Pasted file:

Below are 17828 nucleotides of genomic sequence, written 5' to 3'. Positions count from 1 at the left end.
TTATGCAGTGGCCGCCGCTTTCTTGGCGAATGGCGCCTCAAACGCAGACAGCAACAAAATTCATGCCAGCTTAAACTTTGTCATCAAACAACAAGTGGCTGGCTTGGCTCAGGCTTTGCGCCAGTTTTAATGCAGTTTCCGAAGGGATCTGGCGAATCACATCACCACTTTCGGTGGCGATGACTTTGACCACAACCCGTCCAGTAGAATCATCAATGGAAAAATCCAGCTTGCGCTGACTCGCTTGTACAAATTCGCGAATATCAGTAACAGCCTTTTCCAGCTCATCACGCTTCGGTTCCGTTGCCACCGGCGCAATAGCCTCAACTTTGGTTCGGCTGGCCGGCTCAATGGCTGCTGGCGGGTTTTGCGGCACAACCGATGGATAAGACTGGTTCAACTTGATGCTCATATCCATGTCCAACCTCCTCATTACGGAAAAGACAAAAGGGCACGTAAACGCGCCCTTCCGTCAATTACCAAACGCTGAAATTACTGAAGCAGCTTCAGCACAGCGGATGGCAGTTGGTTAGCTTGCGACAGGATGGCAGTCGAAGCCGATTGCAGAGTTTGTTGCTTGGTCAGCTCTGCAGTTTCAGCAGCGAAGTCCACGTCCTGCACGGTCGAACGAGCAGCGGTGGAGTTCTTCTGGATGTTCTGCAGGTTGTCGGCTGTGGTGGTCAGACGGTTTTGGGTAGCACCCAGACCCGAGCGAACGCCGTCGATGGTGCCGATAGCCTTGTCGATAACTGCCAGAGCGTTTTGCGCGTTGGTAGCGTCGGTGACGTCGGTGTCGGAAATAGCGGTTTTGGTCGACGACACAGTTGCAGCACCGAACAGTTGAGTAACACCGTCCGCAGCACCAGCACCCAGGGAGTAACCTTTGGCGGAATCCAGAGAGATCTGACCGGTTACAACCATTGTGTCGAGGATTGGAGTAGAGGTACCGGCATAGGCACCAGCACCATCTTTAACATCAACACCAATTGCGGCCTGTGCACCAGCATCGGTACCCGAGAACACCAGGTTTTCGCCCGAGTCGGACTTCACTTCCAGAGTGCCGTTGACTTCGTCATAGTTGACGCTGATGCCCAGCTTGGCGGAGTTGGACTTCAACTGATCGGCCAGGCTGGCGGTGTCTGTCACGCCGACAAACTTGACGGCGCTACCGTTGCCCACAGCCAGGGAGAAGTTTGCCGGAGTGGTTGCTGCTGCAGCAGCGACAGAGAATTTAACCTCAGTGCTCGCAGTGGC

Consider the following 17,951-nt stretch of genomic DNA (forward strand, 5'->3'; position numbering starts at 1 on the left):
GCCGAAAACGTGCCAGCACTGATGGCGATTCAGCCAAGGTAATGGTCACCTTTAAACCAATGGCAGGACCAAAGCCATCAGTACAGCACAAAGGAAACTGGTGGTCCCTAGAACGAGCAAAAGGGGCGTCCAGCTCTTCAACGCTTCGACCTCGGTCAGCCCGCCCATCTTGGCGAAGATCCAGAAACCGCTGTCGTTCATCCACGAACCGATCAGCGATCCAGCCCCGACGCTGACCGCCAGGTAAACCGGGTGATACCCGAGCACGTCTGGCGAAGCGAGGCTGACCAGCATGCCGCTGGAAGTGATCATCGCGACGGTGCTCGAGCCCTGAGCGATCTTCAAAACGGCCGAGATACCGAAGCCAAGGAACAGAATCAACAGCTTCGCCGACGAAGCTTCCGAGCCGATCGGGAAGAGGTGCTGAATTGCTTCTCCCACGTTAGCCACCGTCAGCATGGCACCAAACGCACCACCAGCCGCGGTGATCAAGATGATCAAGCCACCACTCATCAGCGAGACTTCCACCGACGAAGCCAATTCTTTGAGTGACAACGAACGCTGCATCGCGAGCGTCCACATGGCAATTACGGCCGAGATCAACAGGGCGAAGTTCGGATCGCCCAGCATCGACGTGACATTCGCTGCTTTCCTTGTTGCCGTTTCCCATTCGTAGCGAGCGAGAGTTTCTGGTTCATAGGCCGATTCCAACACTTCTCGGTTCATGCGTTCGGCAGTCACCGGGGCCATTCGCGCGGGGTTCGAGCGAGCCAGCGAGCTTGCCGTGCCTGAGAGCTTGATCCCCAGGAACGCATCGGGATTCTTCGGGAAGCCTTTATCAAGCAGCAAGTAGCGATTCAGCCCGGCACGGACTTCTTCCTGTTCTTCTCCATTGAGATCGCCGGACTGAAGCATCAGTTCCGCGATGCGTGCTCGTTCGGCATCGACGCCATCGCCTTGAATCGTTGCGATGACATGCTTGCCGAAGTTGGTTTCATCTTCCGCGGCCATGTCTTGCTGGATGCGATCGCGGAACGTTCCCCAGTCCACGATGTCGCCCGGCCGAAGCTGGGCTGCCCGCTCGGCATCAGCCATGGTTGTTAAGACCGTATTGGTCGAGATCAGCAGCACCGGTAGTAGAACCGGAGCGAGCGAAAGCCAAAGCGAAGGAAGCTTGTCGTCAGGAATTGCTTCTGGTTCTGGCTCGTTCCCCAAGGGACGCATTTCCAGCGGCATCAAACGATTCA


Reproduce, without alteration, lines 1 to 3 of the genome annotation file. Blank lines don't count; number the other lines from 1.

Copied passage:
Below are 17828 nucleotides of genomic sequence, written 5' to 3'. Positions count from 1 at the left end.
TTATGCAGTGGCCGCCGCTTTCTTGGCGAATGGCGCCTCAAACGCAGACAGCAACAAAATTCATGCCAGCTTAAACTTTGTCATCAAACAACAAGTGGCTGGCTTGGCTCAGGCTTTGCGCCAGTTTTAATGCAGTTTCCGAAGGGATCTGGCGAATCACATCACCACTTTCGGTGGCGATGACTTTGACCACAACCCGTCCAGTAGAATCATCAATGGAAAAATCCAGCTTGCGCTGACTCGCTTGTACAAATTCGCGAATATCAGTAACAGCCTTTTCCAGCTCATCACGCTTCGGTTCCGTTGCCACCGGCGCAATAGCCTCAACTTTGGTTCGGCTGGCCGGCTCAATGGCTGCTGGCGGGTTTTGCGGCACAACCGATGGATAAGACTGGTTCAACTTGATGCTCATATCCATGTCCAACCTCCTCATTACGGAAAAGACAAAAGGGCACGTAAACGCGCCCTTCCGTCAATTACCAAACGCTGAAATTACTGAAGCAGCTTCAGCACAGCGGATGGCAGTTGGTTAGCTTGCGACAGGATGGCAGTCGAAGCCGATTGCAGAGTTTGTTGCTTGGTCAGCTCTGCAGTTTCAGCAGCGAAGTCCACGTCCTGCACGGTCGAACGAGCAGCGGTGGAGTTCTTCTGGATGTTCTGCAGGTTGTCGGCTGTGGTGGTCAGACGGTTTTGGGTAGCACCCAGACCCGAGCGAACGCCGTCGATGGTGCCGATAGCCTTGTCGATAACTGCCAGAGCGTTTTGCGCGTTGGTAGCGTCGGTGACGTCGGTGTCGGAAATAGCGGTTTTGGTCGACGACACAGTTGCAGCACCGAACAGTTGAGTAACACCGTCCGCAGCACCAGCACCCAGGGAGTAACCTTTGGCGGAATCCAGAGAGATCTGACCGGTTACAACCATTGTGTCGAGGATTGGAGTAGAGGTACCGGCATAGGCACCAGCACCATCTTTAACATCAACACCAATTGCGGCCTGTGCACCAGCATCGGTACCCGAGAACACCAGGTTTTCGCCCGAGTCGGACTTCACTTCCAGAGTGCCGTTGACTTCGTCATAGTTGACGCTGATGCCCAGCTTGGCGGAGTTGGACTTCAACTGATCGGCCAGGCTGGCGGTGTCTGTCACGCCGACAAACTTGACGGCGCTACCGTTGCCCACAGCCAGGGAGAAGTTTGCCGGAGTGGTTGCTGCTGCAGCAGCGACAGAGAATTTAACCTCAGTGCTCGCAGTGGC

Consider the following 17,951-nt stretch of genomic DNA (forward strand, 5'->3'; position numbering starts at 1 on the left):